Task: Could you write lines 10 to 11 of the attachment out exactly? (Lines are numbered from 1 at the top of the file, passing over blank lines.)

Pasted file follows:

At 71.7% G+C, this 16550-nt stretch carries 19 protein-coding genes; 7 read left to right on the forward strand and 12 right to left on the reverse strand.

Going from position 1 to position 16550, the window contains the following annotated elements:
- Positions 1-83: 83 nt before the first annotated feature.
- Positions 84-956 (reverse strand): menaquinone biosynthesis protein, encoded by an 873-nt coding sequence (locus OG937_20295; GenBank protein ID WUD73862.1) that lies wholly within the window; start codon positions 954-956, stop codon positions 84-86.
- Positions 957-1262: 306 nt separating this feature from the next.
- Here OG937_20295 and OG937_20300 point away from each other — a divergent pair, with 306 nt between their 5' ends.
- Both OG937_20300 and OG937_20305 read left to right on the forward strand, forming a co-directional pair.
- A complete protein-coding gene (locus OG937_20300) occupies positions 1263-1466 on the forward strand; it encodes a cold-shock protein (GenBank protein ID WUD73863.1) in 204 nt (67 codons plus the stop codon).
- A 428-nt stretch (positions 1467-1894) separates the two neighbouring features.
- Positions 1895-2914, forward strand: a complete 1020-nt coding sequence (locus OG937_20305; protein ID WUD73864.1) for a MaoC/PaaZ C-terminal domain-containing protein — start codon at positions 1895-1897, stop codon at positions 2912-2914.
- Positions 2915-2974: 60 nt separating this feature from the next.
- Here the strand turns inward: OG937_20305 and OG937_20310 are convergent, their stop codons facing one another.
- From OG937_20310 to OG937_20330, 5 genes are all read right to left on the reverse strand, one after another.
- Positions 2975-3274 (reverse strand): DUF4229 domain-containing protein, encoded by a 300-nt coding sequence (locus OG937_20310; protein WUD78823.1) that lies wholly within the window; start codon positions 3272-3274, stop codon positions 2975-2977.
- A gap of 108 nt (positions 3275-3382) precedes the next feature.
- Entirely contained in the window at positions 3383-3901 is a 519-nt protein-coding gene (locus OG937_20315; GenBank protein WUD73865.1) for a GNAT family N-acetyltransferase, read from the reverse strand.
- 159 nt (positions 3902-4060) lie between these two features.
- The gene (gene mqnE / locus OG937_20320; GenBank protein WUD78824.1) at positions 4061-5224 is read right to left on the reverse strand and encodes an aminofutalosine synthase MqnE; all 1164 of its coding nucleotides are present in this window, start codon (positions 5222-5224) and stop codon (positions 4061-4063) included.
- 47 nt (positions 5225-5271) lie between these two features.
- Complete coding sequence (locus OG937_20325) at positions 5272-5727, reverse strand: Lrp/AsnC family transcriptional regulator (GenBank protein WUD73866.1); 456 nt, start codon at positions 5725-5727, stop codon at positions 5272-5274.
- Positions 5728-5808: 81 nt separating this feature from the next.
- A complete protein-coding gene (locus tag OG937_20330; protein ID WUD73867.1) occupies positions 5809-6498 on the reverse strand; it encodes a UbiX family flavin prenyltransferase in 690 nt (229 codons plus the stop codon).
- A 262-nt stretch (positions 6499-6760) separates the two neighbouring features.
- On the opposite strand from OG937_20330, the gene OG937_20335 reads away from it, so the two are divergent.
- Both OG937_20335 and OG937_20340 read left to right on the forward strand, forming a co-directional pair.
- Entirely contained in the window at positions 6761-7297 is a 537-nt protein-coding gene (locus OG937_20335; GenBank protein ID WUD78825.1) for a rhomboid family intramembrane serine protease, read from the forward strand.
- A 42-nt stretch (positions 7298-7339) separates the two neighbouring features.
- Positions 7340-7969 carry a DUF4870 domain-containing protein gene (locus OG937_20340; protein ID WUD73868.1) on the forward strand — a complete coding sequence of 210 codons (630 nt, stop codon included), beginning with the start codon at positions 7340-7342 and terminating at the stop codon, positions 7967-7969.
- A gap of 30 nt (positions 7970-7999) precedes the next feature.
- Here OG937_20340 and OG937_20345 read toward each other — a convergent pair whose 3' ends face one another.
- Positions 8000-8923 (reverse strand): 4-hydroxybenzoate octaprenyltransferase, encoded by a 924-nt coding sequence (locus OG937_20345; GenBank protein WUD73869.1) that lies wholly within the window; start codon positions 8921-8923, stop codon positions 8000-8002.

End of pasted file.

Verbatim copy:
- Positions 1895-2914, forward strand: a complete 1020-nt coding sequence (locus OG937_20305; protein ID WUD73864.1) for a MaoC/PaaZ C-terminal domain-containing protein — start codon at positions 1895-1897, stop codon at positions 2912-2914.
- Positions 2915-2974: 60 nt separating this feature from the next.